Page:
Courtesy of CaringInfo 
http://www.caringinfo.org/i4a/pages/index.cfm?pageid=3285

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A living will allows you to document your wishes concerning medical treatments at the end of life.

Before your living will can guide medical decision-making two physicians must certify:

  • You are unable to make medical decisions,
  • You are in the medical condition specified in the state’s living will law (such as “terminal illness” or “permanent unconsciousness”),
  • Other requirements also may apply, depending upon the state.

A medical power of attorney (or healthcare proxy) allows you to appoint a person you trust as your healthcare agent (or surrogate decision maker), who is authorized to make medical decisions on your behalf.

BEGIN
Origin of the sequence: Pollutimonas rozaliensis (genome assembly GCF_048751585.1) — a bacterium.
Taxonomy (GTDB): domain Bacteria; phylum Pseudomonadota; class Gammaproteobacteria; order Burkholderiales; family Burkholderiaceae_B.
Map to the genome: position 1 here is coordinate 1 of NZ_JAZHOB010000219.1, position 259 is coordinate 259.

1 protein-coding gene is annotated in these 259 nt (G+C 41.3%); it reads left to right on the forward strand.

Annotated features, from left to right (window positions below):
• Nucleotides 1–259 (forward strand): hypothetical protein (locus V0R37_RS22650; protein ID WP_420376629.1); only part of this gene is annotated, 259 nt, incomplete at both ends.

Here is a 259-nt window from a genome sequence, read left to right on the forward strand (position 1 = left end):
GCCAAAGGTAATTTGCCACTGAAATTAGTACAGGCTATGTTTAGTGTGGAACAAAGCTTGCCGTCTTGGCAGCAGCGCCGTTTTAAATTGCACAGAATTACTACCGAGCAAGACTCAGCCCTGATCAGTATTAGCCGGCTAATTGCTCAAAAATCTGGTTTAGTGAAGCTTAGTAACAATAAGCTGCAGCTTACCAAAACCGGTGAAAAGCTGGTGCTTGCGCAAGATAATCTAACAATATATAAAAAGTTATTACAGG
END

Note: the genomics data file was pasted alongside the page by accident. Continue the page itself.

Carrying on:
Before a medical power of attorney goes into effect a person’s physician must conclude that they are unable to make their own medical decisions. In addition:

  • If a person regains the ability to make decisions, the agent cannot continue to act on the person’s behalf.
  • Many states have additional requirements that apply only to decisions about life-sustaining medical treatments.
  • For example, before your agent can refuse a life-sustaining treatment on your behalf, a second physician may have to confirm your doctor’s assessment that you are incapable of making treatment decisions.

    Continue Reading, “What are Advanced Directives?